Q&A with gestational diabetes specialists: Getting the care you need during and after pregnancy

Torso of pregnant person checking blood sugar

Gestational diabetes is a type of diabetes brought on by pregnancy. If you’re at risk — and especially if you’ve been diagnosed — it’s important to understand how gestational diabetes can affect you and your baby.

Roughly 6% to 9% of people who are pregnant will develop gestational diabetes. With this condition, the pancreas does not produce enough insulin to control sugar levels in the blood.

As co-directors of the Diabetes in Pregnancy Program our goal is to help our patients deliver healthy babies, avoiding serious birth complications and long-term health challenges that can occur without proper care. Here, we answer some of the most common questions about gestational diabetes and how we can help you manage the health risks involved during and after pregnancy.

What are the warning signs of gestational diabetes?

You probably won’t know you have gestational diabetes because there usually aren’t noticeable symptoms. That’s why screening for gestational diabetes between your second to third trimester is so important. In some rare cases, patients with extremely high blood sugar may feel tired, thirsty and need to urinate more than usual.

What causes gestational diabetes?

Gestational diabetes is high blood sugar that first develops during pregnancy. When you're pregnant, hormonal changes make your body less effective at using insulin, which is the hormone produced by your pancreas that manages blood sugar levels. If your pancreas is unable to adjust and produce more insulin to control your blood sugar, you have gestational diabetes. Obesity, high blood pressure, prediabetes and a family history of diabetes increase your chance of developing gestational diabetes; so does being African American, Latinx, Native American, Asian American and Pacific Islander.

How can diabetes affect my baby’s health?

The health risks depend on the type of diabetes, how well blood sugars are controlled and the stage of your pregnancy. During your first trimester, poorly controlled type 1 or type 2 diabetes puts your baby at increased risk for birth defects, including heart, brain and spine malformations.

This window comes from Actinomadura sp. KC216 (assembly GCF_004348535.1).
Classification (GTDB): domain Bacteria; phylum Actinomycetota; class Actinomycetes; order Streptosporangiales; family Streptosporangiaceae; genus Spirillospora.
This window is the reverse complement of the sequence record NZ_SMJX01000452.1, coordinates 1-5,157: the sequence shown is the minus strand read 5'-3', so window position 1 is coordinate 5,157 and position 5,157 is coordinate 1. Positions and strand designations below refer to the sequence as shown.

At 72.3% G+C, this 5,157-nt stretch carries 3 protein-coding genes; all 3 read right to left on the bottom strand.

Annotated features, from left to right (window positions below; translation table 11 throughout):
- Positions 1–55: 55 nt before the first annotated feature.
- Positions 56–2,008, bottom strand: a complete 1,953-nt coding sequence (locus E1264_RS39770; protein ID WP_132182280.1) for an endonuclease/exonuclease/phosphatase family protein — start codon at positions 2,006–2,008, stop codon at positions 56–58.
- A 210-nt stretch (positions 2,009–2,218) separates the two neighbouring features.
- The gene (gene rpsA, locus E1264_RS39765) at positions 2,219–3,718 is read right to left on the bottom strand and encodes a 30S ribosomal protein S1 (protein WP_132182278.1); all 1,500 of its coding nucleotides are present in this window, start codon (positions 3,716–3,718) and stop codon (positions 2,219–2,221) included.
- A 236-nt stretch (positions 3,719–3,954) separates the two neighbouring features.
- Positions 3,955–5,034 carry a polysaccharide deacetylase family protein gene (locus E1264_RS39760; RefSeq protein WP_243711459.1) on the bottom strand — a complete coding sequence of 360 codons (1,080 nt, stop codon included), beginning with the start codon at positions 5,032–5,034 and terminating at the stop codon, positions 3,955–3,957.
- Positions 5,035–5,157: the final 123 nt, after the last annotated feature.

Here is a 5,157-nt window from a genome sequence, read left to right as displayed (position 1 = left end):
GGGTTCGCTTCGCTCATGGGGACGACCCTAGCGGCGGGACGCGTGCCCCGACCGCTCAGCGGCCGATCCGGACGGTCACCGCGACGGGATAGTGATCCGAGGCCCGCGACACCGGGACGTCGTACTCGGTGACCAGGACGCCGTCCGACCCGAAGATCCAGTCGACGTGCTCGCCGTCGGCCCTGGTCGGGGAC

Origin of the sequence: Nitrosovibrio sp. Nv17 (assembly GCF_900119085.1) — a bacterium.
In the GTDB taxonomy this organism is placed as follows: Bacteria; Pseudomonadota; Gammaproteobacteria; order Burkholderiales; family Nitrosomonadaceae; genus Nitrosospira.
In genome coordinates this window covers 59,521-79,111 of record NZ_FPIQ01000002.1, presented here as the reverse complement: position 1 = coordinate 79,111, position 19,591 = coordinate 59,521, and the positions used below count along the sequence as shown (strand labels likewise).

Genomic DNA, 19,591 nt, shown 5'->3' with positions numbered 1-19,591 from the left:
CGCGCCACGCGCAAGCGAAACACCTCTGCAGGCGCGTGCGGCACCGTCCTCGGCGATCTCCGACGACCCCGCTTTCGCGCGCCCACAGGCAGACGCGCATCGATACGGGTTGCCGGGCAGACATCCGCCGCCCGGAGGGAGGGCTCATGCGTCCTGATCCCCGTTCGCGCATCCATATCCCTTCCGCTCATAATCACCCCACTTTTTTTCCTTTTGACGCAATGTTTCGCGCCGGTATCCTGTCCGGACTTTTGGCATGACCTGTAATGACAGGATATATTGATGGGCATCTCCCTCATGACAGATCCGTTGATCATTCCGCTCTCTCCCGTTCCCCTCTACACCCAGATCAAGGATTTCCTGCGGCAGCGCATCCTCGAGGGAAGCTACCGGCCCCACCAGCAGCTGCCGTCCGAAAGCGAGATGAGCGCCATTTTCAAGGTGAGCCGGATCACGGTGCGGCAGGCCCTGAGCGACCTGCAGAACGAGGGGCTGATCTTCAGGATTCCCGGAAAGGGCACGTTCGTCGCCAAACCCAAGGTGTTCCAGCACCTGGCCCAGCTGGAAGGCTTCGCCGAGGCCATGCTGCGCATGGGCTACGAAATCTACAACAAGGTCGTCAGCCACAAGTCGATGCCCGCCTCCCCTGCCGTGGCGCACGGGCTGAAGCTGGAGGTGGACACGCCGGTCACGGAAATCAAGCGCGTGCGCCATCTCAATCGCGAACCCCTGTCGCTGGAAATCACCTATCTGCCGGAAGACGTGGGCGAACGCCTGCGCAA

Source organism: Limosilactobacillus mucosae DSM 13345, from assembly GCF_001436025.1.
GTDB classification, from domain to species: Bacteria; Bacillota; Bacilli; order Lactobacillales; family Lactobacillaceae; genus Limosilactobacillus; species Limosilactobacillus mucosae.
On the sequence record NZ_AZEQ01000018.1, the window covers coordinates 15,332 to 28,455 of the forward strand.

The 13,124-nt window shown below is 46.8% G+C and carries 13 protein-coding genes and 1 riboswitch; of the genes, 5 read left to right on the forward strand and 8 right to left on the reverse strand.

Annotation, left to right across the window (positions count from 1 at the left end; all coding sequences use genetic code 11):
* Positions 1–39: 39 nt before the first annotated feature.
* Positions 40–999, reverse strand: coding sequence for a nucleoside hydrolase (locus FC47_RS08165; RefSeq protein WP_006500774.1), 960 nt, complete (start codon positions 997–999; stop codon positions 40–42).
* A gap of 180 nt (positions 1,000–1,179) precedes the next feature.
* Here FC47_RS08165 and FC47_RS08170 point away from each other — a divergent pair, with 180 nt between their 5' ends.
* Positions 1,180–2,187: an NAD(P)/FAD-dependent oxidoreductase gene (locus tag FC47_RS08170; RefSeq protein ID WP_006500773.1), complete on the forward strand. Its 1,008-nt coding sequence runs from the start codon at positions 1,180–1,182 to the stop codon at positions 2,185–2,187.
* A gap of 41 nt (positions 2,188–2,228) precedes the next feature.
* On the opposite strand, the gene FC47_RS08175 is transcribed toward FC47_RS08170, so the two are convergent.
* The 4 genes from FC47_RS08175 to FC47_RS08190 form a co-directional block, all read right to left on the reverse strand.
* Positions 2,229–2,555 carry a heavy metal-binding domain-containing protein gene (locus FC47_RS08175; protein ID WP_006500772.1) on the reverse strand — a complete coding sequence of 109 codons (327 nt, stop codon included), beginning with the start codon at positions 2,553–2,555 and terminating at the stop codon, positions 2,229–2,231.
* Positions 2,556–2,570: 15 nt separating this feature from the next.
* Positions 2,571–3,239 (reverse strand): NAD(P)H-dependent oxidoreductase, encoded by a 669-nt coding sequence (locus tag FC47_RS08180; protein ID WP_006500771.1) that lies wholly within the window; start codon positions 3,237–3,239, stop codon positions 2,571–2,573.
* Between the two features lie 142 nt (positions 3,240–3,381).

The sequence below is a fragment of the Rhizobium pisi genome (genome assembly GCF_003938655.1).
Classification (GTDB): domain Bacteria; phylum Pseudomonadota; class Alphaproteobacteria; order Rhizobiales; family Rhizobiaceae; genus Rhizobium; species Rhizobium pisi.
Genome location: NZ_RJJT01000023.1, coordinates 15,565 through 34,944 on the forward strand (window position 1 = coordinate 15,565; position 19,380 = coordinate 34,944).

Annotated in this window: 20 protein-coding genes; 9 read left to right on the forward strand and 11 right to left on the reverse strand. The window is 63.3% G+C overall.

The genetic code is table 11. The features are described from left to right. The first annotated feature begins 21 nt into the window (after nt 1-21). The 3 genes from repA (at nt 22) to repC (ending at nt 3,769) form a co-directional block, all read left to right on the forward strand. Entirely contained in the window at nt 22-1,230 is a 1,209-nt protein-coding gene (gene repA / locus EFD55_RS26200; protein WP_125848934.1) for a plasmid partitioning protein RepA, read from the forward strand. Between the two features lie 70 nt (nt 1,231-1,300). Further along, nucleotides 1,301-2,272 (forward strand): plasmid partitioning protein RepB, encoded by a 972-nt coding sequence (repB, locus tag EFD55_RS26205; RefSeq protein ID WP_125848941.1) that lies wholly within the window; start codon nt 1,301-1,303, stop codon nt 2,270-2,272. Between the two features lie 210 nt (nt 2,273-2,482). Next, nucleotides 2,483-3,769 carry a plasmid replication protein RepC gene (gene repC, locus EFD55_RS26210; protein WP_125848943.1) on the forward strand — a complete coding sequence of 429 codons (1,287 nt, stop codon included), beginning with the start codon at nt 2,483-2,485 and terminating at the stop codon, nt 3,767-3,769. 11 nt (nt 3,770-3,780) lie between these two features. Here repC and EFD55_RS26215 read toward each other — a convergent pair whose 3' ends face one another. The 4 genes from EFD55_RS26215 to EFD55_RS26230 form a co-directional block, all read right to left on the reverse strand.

Later in pregnancy, diabetes can lead to your baby being too large for a safe vaginal delivery, being born prematurely and having severe problems from being born early. It can also cause your baby to be born with low blood sugar and be at increased risk for obesity and Type 2 diabetes later in life.

Still, it’s important to remember that patients with gestational diabetes can have healthy babies – and the better diabetes is controlled throughout your pregnancy, the greater the likelihood you’ll have a healthy baby.

Can eating too much sugar cause gestational diabetes?

This is a common misunderstanding about gestational diabetes. Eating sugary foods, like candies or soda drinks, doesn’t increase your risk for developing gestational diabetes. However, eating too much sugar does cause weight gain, and obesity increases your chance of developing gestational diabetes.

Can gestational diabetes be prevented?

You can reduce your chance of developing gestational diabetes by:

  • Maintaining a healthy weight before you get pregnant - If you have obesity (BMI 30 and above) and you’re planning ahead for pregnancy, talk with your doctor about a plan to manage your weight before you conceive.
  • Eating a balanced diet, including vegetables, fruits, whole grains, seafood and lean meats.
  • Following a regular exercise schedule - Talk to your doctor if you’re not sure about which exercise regimen would be best for you.

How can I get rid of gestational diabetes?

You can’t get rid of gestational diabetes during pregnancy, so the best way to lessen its effects is to work closely with your doctor and stick to your treatment plan. Controlling gestational diabetes depends on: